In The News
More than 100 House Democrats urged congressional leaders Wednesday to block a slate of campaign finance riders from an omnibus spending deal.... The lawmakers say they oppose an effort to eliminate spending limits on coordination between political parties and their candidates as well as a measure to repeal or roll back the Johnson Amendment, which prohibits charities from endorsing political candidates. The Democrats also want GOP leadership to scrap restraints on the Securities and Exchange Commission and the IRS from working on new rules about political disclosures.... “Each of these changes would have dramatic implications for our nation’s campaign finance system, widening the channels of influence for wealthy and well-connected campaign donors and further exacerbating the flood of undisclosed and unaccountable ‘secret money’ into our political system,” states the letter from Rep. John Sarbanes, D-Md., and 112 of his colleagues.
If sunshine is the best disinfectant, President Trump must pray for rain.... "It’s President Trump who, in the first 400 days of his Administration, has instituted a culture of secrecy in the Executive Branch and the White House,” said a report issued by Rep. John Sarbanes (Md.), chairman of the Democracy Reform Task Force.... Trump’s approach to transparency was defined before he became president. Unlike Obama, Trump ran against transparency by refusing to release his tax returns. That violated decades of custom and tradition that his predecessors, including Obama, followed.
There is a way, albeit imperfect, to better put questions of the public’s will on guns to the test. That is to elect politicians who are free to prioritize the public’s wishes and not those of the tiny percentage who can afford to underwrite their campaigns... Various proposals over the years have called for politicians who limit their fundraising from outside sources to be eligible to receive public campaign funding. These proposals typically require politicians to raise a significant number of small-dollar contributions to prove their viability before qualifying for public money. Some, such as one offered by U.S. Rep. John Sarbanes, D-Md., would permit citizens to direct a small amount of their taxes to candidates they support.... A public financing system for presidential elections that was created after Watergate flourished for two decades before rising election costs rendered the system’s formulas obsolete. Such systems also have succeeded in Arizona, Maine and many cities.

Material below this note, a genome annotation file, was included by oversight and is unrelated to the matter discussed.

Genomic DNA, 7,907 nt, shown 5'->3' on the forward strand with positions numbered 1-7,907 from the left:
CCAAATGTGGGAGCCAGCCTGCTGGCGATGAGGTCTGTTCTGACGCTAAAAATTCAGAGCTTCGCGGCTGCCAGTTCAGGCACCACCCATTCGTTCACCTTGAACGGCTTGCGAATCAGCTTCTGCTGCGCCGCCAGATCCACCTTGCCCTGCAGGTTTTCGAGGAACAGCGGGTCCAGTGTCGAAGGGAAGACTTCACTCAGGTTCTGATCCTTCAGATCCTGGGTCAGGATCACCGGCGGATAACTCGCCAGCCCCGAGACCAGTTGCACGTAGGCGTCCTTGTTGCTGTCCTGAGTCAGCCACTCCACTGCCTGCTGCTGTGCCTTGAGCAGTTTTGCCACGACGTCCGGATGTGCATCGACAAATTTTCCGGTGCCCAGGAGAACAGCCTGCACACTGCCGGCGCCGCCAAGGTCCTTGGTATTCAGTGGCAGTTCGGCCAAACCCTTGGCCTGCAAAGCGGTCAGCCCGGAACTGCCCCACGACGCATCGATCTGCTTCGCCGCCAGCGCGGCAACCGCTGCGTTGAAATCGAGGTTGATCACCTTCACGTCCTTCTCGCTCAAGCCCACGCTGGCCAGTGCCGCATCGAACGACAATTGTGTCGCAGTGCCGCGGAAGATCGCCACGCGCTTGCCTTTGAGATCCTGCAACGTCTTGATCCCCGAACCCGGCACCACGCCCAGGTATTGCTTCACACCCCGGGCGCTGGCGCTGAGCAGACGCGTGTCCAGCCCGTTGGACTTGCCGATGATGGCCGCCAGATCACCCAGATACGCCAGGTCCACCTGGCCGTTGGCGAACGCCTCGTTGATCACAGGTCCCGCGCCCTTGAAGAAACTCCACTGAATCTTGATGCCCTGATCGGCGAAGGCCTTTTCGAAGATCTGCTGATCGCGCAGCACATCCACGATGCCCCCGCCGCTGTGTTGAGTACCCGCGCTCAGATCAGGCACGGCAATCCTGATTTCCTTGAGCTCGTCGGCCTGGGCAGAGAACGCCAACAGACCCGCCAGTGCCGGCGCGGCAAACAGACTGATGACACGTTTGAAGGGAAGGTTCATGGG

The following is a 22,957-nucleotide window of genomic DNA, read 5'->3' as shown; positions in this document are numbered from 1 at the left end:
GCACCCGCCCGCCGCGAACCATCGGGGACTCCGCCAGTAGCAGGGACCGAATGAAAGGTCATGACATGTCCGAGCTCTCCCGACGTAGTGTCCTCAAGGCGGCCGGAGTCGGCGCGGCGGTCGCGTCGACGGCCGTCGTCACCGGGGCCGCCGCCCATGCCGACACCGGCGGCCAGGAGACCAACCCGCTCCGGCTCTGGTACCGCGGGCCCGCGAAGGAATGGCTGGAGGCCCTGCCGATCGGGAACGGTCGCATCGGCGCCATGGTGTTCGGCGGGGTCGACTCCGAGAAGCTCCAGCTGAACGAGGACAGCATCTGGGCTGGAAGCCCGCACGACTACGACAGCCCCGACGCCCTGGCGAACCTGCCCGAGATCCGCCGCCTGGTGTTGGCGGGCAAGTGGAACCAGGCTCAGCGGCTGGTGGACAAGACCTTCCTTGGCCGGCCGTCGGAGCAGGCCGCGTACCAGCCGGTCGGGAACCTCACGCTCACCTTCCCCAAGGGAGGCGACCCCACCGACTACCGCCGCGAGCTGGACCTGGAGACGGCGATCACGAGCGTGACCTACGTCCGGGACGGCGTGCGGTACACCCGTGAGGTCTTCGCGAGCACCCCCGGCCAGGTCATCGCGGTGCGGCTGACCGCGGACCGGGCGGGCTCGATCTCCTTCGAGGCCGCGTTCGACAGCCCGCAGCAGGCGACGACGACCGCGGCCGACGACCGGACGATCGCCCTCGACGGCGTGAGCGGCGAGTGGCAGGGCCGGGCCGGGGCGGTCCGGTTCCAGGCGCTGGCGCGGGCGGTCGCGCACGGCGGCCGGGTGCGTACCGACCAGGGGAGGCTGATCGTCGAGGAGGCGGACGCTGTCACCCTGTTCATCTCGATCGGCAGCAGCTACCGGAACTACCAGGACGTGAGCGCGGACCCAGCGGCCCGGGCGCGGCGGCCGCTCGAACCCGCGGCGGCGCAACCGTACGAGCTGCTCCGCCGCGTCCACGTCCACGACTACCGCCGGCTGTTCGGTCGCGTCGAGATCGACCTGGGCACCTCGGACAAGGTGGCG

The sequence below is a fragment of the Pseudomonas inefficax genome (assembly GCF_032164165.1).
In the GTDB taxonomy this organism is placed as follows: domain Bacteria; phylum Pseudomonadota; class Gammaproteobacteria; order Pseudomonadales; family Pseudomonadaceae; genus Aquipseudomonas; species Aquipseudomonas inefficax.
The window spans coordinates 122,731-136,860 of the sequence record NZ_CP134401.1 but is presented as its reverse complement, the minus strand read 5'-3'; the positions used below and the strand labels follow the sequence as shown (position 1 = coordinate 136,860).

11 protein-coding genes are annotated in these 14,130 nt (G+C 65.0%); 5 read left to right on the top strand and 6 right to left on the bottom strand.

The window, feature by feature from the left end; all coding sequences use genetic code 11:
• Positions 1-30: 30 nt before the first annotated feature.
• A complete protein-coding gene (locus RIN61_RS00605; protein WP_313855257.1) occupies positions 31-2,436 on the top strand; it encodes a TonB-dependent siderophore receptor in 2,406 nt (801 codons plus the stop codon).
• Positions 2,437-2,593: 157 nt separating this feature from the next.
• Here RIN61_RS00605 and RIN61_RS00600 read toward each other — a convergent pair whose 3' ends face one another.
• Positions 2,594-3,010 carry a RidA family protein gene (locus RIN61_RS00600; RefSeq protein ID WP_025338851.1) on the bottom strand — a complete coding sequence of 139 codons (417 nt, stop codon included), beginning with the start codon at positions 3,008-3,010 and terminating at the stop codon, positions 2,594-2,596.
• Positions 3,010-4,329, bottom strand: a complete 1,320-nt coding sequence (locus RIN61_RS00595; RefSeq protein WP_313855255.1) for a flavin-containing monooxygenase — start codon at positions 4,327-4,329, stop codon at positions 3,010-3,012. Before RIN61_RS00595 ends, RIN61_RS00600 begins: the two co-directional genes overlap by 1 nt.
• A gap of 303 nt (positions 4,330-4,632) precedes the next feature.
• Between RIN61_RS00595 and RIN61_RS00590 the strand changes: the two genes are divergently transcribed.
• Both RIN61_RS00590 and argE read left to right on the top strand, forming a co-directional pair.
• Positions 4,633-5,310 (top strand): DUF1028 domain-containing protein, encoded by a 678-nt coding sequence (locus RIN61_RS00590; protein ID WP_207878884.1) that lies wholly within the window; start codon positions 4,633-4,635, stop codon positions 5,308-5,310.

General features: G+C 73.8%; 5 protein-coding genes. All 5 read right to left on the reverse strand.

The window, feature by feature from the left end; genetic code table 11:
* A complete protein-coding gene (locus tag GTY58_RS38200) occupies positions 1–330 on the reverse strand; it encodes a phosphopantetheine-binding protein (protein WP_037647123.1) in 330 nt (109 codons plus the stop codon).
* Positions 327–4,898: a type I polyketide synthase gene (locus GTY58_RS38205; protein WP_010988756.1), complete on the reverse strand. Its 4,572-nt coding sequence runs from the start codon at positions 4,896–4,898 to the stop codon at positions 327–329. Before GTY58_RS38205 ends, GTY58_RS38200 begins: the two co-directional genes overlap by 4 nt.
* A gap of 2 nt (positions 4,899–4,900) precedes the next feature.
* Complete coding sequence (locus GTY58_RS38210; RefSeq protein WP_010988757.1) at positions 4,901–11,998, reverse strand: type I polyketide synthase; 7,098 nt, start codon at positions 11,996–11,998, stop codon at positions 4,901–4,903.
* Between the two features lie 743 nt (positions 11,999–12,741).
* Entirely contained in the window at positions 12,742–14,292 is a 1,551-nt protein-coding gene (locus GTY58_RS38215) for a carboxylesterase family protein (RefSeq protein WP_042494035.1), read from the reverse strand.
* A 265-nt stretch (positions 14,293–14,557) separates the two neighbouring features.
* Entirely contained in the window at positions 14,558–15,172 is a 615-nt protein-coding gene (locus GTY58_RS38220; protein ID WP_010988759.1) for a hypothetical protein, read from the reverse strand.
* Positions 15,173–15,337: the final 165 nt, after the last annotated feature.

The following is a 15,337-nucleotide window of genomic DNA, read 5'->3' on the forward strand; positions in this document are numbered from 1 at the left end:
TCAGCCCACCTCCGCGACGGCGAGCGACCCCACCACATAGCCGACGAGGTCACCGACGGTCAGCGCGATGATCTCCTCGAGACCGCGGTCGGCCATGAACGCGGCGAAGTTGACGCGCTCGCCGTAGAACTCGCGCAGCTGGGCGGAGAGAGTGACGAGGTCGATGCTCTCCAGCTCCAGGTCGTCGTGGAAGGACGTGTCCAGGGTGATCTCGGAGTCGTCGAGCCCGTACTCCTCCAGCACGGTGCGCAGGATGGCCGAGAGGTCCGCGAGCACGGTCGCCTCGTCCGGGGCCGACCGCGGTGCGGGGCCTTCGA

Maryland Rep. John Sarbanes recently joined two dozen Democrats in sending a letter asking for a hearing to be held on the need for increased funding for gun violence prevention research.... “Gun violence must be addressed and handled for what it is: a public health crisis,” the letter read. “However, the harmful ‘Dickey Amendment’ and its chilling effect on federally-supported gun violence prevention research has stymied our ability to address gun violence.”
epublicans in Congress are still refusing to get behind any major gun regulations thus far, but Democrats are working to unify their efforts. The opposition party has decided to pull together in support of one highly popular reform -- mandatory background checks on private gun sales -- instead of demanding for a larger package of measures all at once... “It’s easy to be cynical, with all the times that nothing has been done on the issue,” Rep. John Sarbanes, D-Md., told Salon. “But the activism of the students is something that is really different this time.” ... Gun safety advocates may also be helped by the fact that Democratic voters are much more energized than in years past, largely in united opposition to Trump.